Home News Spain Beats EU Toll Demand by Offering More Sustainable Transport Options

Spain Beats EU Toll Demand by Offering More Sustainable Transport Options

by Mark Nolan
3 minutes read

The general director of Road Transport, Roser Obrer, has confirmed to the various associations present in the National Road Transport Committee (CNTC) that the Spanish Government definitively rules out imposing tolls for the use of Spanish motorways, as requested by Brussels. A measure that worried not only self-employed professional drivers and small freight or passenger transport companies, but also the thousands of commercial agents and other self-employed workers who use their vehicle as a work tool.

In Spain there are currently 12,035 kilometres of high-speed roads, of which only 1,514 are toll roads, after 550 kilometres have become pay-per-use free in 2021, due to the end of the initial period of this concession. Roser Obrer has committed to the representatives of the transporters to shortly present a draft Royal Decree in which, among other things, this rejection of pricing roads and motorways is made clear.

A tax that road professionals popularly call “Eurovignette”, in reference to the sticker that the driver purchases and sticks on the windshield and that works as a flat rate, and that the European Union has been promoting for the road network for years. First, with a rate based on the time of use, and then through a toll based on the distance travelled.

The Government will encourage the transport of goods by rail

This Spanish refusal, which had already been agreed with the European Commission – which required it as part of the sustainable mobility commitments – has been able to be maintained in exchange for the use of trains in transporting goods in the country, a more sustainable and environmentally friendly alternative to road transport. Otherwise, Brussels threatened to delay the second phase of the Spanish Recovery Plan to mobilise all of the Next Generation European funds between now and 2026 (between transfers and loans up to 25.6 billion euro in 2024, up to 44.6 billion in 2025 and up to 44.3 billion in 2026).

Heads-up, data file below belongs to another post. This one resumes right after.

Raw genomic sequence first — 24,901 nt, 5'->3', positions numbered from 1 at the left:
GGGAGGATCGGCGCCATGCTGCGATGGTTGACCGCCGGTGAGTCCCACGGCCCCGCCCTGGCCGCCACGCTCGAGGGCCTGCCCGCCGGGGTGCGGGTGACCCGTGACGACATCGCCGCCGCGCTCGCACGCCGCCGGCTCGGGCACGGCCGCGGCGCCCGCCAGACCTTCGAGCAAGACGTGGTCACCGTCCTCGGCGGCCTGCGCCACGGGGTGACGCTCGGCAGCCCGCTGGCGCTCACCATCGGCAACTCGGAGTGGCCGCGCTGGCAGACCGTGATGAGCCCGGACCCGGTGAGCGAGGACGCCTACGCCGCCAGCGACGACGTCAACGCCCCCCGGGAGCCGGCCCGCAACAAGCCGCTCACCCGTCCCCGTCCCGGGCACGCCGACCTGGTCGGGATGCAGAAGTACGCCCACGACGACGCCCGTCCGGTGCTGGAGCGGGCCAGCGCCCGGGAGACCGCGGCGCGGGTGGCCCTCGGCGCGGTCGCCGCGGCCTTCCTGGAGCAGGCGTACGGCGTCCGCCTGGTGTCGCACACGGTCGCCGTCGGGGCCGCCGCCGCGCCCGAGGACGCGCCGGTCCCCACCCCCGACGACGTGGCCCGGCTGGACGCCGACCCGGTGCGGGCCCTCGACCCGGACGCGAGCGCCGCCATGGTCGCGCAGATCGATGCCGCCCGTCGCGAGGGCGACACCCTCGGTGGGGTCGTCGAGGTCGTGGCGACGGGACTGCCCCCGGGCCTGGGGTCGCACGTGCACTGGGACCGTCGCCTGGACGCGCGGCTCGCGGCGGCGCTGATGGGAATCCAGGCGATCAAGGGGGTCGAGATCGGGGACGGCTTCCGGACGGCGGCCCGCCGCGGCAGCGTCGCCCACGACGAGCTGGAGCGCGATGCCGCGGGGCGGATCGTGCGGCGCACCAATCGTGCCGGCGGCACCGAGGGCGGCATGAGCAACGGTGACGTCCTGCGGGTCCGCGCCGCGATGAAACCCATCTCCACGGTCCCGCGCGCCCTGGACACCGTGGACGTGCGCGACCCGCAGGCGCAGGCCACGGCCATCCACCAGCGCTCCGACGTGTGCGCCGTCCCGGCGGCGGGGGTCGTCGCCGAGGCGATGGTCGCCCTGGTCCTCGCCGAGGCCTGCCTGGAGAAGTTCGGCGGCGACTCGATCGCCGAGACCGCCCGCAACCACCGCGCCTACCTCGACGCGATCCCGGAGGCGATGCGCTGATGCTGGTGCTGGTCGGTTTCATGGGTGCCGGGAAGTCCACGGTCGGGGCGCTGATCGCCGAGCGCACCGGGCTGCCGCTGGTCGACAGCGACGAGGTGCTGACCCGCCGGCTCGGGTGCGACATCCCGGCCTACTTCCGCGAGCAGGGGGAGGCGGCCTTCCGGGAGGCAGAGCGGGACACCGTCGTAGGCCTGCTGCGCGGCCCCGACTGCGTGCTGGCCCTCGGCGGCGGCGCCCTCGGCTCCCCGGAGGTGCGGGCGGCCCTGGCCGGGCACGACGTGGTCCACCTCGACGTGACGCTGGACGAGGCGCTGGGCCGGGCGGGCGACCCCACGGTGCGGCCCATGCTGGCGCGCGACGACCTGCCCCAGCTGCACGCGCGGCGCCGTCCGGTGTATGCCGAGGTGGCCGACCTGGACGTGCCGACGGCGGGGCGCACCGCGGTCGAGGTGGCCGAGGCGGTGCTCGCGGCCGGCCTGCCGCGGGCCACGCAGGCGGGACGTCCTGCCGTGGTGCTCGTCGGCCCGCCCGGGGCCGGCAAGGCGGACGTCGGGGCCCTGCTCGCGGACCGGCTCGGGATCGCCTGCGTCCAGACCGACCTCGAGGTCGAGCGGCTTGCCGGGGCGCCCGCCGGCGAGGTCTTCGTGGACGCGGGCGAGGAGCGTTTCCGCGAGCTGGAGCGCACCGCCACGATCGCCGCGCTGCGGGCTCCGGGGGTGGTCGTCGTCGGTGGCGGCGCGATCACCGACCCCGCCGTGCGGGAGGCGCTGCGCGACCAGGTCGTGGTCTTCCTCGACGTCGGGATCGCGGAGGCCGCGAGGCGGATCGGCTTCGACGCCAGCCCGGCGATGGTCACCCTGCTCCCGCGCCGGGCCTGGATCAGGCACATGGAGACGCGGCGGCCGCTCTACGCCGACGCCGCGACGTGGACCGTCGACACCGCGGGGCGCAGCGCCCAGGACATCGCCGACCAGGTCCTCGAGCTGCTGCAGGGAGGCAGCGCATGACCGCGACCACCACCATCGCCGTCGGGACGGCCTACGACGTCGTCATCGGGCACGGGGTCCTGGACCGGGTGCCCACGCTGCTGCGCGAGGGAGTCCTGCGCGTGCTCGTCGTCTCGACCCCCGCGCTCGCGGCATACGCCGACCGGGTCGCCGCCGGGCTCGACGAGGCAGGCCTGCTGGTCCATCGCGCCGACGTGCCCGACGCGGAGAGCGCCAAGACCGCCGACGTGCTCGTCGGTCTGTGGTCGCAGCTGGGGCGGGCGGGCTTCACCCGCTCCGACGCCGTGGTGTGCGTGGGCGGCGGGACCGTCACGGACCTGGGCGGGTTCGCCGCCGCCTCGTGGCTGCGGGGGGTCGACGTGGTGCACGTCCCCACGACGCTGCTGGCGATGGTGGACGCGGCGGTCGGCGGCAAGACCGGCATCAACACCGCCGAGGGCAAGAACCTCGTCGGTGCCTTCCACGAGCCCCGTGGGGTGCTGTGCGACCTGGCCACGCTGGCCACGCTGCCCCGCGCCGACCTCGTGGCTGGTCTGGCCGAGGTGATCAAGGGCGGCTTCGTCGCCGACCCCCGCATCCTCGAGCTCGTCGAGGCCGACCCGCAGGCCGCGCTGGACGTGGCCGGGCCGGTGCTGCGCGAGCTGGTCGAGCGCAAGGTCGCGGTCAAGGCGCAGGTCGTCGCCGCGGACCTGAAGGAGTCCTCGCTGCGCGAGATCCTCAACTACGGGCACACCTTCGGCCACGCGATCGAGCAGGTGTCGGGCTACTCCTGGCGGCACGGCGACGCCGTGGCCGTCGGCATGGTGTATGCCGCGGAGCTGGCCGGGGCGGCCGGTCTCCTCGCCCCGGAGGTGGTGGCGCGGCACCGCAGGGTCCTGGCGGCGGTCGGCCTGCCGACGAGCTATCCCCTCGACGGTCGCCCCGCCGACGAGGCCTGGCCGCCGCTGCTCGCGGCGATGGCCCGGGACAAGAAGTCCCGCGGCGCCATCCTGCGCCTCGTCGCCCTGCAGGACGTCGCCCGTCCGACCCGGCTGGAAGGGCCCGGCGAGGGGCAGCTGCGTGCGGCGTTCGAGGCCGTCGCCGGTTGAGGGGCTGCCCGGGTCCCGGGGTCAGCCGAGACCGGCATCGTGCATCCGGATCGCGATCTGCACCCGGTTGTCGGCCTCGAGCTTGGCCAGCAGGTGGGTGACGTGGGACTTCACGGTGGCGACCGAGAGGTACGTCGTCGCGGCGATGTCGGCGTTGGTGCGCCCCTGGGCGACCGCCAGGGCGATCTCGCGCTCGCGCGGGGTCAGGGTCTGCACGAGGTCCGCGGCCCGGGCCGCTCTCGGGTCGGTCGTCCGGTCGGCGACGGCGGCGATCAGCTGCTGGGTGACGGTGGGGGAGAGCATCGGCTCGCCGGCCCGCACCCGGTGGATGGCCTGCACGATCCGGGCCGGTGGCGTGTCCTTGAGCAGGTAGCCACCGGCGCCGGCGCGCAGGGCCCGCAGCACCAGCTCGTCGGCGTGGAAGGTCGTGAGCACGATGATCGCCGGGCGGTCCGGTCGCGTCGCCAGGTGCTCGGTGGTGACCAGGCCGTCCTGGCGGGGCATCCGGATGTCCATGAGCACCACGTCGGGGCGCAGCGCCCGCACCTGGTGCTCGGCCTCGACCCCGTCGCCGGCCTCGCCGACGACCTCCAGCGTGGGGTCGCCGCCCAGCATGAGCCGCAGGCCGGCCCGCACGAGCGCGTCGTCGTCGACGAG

The new agreement between Spain and Brussels includes the replacement of tolls with other solutions to try to reduce polluting emissions from road transport. Which commits us to the introduction of measures to promote the transfer of goods by rail. With three new features: the first is the obligation to implement a railway highway development program, “in those corridors where it is viable and there is a business interest for its development”; The second is the assumption of the commitment to “approve a bonus in railway charges for freight traffic for a minimum period of five years”; and, finally, that our country “develops a support program for rail freight transport, with incentive measures for the modal change from the road and with a concrete plan to modernise the sector.”

The draft Royal Decree, which will be submitted to public consultation in the coming days, will expressly establish the non-application of tolls for circulation on motorways and other roads that are part of the General State Network, with the logical exception of the private motorways subject to concession regime, in other words, toll roads that already exists and are under a long-term management concept. Establishing the criteria for setting the maximum toll to be charged by private motorway concessionaires, and for which vehicle emissions must be taken into account of the price as a novelty.

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